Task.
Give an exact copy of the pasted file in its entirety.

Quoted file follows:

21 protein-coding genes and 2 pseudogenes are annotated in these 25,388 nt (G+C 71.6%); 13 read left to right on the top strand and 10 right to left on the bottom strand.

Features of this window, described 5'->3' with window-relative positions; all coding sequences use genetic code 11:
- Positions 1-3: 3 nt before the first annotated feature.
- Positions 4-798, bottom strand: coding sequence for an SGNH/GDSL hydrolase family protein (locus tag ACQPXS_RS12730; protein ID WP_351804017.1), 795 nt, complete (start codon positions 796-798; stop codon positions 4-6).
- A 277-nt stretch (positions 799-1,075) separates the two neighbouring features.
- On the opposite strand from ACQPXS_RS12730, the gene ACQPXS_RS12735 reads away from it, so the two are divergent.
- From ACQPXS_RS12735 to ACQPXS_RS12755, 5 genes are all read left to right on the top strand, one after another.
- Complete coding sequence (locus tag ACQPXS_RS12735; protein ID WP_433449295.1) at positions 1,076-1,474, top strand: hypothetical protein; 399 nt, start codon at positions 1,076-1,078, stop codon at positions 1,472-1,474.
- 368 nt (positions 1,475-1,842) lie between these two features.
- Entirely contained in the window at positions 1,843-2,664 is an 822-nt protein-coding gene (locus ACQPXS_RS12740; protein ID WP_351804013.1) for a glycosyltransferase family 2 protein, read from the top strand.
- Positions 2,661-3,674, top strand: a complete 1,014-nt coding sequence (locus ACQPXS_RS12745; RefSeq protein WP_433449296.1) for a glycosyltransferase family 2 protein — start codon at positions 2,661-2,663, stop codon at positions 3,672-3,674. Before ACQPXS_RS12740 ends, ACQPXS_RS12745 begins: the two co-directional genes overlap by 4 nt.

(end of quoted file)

21 protein-coding genes and 2 pseudogenes are annotated in these 25,388 nt (G+C 71.6%); 13 read left to right on the top strand and 10 right to left on the bottom strand.

Features of this window, described 5'->3' with window-relative positions; all coding sequences use genetic code 11:
- Positions 1-3: 3 nt before the first annotated feature.
- Positions 4-798, bottom strand: coding sequence for an SGNH/GDSL hydrolase family protein (locus tag ACQPXS_RS12730; protein ID WP_351804017.1), 795 nt, complete (start codon positions 796-798; stop codon positions 4-6).
- A 277-nt stretch (positions 799-1,075) separates the two neighbouring features.
- On the opposite strand from ACQPXS_RS12730, the gene ACQPXS_RS12735 reads away from it, so the two are divergent.
- From ACQPXS_RS12735 to ACQPXS_RS12755, 5 genes are all read left to right on the top strand, one after another.
- Complete coding sequence (locus tag ACQPXS_RS12735; protein ID WP_433449295.1) at positions 1,076-1,474, top strand: hypothetical protein; 399 nt, start codon at positions 1,076-1,078, stop codon at positions 1,472-1,474.
- 368 nt (positions 1,475-1,842) lie between these two features.
- Entirely contained in the window at positions 1,843-2,664 is an 822-nt protein-coding gene (locus ACQPXS_RS12740; protein ID WP_351804013.1) for a glycosyltransferase family 2 protein, read from the top strand.
- Positions 2,661-3,674, top strand: a complete 1,014-nt coding sequence (locus ACQPXS_RS12745; RefSeq protein WP_433449296.1) for a glycosyltransferase family 2 protein — start codon at positions 2,661-2,663, stop codon at positions 3,672-3,674. Before ACQPXS_RS12740 ends, ACQPXS_RS12745 begins: the two co-directional genes overlap by 4 nt.